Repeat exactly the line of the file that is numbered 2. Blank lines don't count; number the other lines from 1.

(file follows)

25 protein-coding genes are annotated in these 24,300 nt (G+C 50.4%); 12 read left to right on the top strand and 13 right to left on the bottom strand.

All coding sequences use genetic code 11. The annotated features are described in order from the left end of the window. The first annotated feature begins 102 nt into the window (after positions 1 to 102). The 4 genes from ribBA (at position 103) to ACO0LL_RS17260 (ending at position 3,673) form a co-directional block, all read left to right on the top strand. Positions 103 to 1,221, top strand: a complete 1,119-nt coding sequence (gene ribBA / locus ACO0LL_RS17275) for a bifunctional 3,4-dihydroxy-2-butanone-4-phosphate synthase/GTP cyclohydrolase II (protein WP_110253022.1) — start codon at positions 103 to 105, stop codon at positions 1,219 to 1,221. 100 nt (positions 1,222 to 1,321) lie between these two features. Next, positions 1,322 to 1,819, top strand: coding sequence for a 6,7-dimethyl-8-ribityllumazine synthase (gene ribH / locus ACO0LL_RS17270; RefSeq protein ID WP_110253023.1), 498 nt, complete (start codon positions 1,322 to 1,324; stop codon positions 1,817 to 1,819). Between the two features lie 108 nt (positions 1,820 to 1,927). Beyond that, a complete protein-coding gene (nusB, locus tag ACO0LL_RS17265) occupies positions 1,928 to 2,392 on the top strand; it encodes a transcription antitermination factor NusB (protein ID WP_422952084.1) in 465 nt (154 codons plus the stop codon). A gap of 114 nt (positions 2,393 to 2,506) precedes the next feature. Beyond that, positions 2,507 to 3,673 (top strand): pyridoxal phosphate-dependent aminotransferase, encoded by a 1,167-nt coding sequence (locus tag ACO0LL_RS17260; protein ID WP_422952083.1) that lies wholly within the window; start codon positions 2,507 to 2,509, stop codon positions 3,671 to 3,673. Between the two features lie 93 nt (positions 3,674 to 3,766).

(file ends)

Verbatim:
All coding sequences use genetic code 11. The annotated features are described in order from the left end of the window. The first annotated feature begins 102 nt into the window (after positions 1 to 102). The 4 genes from ribBA (at position 103) to ACO0LL_RS17260 (ending at position 3,673) form a co-directional block, all read left to right on the top strand. Positions 103 to 1,221, top strand: a complete 1,119-nt coding sequence (gene ribBA / locus ACO0LL_RS17275) for a bifunctional 3,4-dihydroxy-2-butanone-4-phosphate synthase/GTP cyclohydrolase II (protein WP_110253022.1) — start codon at positions 103 to 105, stop codon at positions 1,219 to 1,221. 100 nt (positions 1,222 to 1,321) lie between these two features. Next, positions 1,322 to 1,819, top strand: coding sequence for a 6,7-dimethyl-8-ribityllumazine synthase (gene ribH / locus ACO0LL_RS17270; RefSeq protein ID WP_110253023.1), 498 nt, complete (start codon positions 1,322 to 1,324; stop codon positions 1,817 to 1,819). Between the two features lie 108 nt (positions 1,820 to 1,927). Beyond that, a complete protein-coding gene (nusB, locus tag ACO0LL_RS17265) occupies positions 1,928 to 2,392 on the top strand; it encodes a transcription antitermination factor NusB (protein ID WP_422952084.1) in 465 nt (154 codons plus the stop codon). A gap of 114 nt (positions 2,393 to 2,506) precedes the next feature. Beyond that, positions 2,507 to 3,673 (top strand): pyridoxal phosphate-dependent aminotransferase, encoded by a 1,167-nt coding sequence (locus tag ACO0LL_RS17260; protein ID WP_422952083.1) that lies wholly within the window; start codon positions 2,507 to 2,509, stop codon positions 3,671 to 3,673. Between the two features lie 93 nt (positions 3,674 to 3,766).